Composition and Calories

Authored by: Karl-Otto Honikel

Handbook of Analysis of Edible Animal By-Products

Print publication date:  April  2011
Online publication date:  April  2011

Print ISBN: 9781439803608
eBook ISBN: 9780203731529
Adobe ISBN:

10.1201/b10785-11

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Abstract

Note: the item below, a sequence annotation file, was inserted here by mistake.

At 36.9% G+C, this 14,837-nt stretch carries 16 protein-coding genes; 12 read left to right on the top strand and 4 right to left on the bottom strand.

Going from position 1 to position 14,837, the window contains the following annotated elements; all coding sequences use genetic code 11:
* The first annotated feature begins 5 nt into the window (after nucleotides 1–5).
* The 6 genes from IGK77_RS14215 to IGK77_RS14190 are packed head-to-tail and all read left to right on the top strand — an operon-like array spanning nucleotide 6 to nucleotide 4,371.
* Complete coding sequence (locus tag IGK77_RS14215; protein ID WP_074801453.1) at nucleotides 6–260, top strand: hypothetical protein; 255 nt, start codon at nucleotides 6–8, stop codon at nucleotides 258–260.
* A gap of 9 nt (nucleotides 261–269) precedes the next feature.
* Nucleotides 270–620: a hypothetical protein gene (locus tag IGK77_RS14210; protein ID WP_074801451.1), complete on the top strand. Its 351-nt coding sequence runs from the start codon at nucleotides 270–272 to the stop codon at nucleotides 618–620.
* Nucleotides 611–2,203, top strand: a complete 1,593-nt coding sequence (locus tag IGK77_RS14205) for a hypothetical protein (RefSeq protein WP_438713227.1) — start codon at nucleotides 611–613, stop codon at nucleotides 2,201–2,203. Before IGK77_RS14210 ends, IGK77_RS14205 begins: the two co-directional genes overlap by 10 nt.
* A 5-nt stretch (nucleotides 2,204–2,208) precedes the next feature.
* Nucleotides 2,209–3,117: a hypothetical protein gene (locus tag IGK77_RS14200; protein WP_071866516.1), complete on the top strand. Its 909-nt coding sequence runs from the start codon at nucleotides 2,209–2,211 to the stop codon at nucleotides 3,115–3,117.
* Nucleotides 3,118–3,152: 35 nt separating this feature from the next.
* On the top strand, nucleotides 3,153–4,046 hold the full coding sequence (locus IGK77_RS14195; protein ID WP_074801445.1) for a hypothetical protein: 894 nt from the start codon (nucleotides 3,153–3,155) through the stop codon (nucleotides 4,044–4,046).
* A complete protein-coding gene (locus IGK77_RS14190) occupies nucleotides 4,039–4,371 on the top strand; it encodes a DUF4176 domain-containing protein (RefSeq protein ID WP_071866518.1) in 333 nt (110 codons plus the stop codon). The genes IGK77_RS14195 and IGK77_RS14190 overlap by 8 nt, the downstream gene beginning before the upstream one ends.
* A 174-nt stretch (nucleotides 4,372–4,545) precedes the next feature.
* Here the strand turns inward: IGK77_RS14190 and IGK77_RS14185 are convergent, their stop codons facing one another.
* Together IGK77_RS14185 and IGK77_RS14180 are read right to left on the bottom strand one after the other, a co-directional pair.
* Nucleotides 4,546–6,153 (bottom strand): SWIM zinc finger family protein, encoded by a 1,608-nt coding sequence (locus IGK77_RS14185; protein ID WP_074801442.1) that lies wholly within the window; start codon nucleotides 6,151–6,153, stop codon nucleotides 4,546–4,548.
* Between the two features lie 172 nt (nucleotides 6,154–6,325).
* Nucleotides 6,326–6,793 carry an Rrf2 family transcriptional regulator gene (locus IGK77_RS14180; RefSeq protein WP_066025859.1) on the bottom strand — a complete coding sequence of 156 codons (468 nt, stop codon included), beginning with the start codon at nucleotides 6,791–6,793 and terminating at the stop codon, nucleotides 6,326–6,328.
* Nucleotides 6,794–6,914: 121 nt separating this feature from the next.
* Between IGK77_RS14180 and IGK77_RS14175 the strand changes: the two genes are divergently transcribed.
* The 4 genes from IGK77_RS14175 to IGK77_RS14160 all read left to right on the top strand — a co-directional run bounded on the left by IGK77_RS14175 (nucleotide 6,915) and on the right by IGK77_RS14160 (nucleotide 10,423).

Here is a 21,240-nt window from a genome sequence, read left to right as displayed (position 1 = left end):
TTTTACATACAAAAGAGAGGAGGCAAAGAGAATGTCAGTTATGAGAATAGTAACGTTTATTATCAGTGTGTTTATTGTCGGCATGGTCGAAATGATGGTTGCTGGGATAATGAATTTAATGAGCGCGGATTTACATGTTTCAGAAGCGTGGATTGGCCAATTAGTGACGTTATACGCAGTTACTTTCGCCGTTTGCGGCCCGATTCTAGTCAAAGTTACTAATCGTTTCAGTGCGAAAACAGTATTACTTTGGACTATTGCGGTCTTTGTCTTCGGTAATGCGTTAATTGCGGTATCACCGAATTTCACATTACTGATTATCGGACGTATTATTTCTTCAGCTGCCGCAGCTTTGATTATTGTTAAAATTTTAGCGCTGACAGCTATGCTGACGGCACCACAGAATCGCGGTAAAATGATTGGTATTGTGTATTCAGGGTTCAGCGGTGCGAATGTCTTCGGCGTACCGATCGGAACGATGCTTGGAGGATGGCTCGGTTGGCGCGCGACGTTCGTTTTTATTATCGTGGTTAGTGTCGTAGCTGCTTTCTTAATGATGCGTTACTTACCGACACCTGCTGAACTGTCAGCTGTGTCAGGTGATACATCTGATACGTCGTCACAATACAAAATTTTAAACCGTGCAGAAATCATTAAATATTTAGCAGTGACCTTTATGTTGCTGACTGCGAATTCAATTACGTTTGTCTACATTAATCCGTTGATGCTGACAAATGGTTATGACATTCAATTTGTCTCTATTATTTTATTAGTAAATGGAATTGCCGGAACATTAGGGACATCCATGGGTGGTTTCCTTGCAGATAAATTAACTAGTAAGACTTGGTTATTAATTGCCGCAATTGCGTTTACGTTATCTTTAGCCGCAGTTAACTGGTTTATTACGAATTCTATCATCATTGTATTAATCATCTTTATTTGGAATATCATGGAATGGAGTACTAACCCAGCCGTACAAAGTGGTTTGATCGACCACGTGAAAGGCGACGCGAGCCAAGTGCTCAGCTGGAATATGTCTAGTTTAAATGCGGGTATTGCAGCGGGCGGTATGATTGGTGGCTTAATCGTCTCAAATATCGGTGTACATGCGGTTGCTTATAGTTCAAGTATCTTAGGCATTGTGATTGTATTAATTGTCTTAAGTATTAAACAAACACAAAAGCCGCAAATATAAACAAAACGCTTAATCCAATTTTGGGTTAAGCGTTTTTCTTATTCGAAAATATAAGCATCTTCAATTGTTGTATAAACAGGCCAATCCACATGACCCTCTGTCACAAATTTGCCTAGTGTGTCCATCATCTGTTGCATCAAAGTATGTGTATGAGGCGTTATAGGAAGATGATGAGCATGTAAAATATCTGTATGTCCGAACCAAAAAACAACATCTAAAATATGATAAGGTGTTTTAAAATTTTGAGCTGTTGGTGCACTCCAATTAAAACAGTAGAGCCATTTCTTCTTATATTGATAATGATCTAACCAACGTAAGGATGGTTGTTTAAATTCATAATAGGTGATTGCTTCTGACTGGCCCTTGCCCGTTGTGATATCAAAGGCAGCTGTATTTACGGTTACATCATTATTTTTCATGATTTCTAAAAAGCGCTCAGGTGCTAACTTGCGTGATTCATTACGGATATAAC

In different countries, by tradition and culture, people eat meat of different species of animals and subsequently also different parts of the carcass that are not skeletal muscles or fatty (adipose) tissue. The latter are the by-products. In general, the expression “by-products” describes all parts, edible or inedible for human beings, but it varies which of the by-products are considered as edible [1]. Another expression of these parts of a carcass is “offal.” By offal those parts of the carcass are meant that “fall of the butcher’s block” [2]. The expression is used for inedible by-products. Regarded as inedible for all human beings are mineralized bones. Since the BSE crisis in most parts of the world, brains of grown up cattle and sheep have been taken away from the plate of consumers. In generalization, today, often brains of all species are regarded as inedible by-products. Nevertheless, the composition of brains of some species will be addressed in this chapter. Furthermore, blood, skin, and sexual organs of animals are often regarded by many consumers as offal. Due to the refusal of people to accept some by-products as edible, the compositional data of these “offal” are not mentioned in most data books and databanks. Literature data of these “offal” are also incomplete. Reported are only data of protein or fat, sometimes minerals and residues like hormones. These studies do not permit to list even the main constituents and to calculate energy values. Thus, only those by-products of the species mentioned in Table 7.1 are addressed in this chapter.

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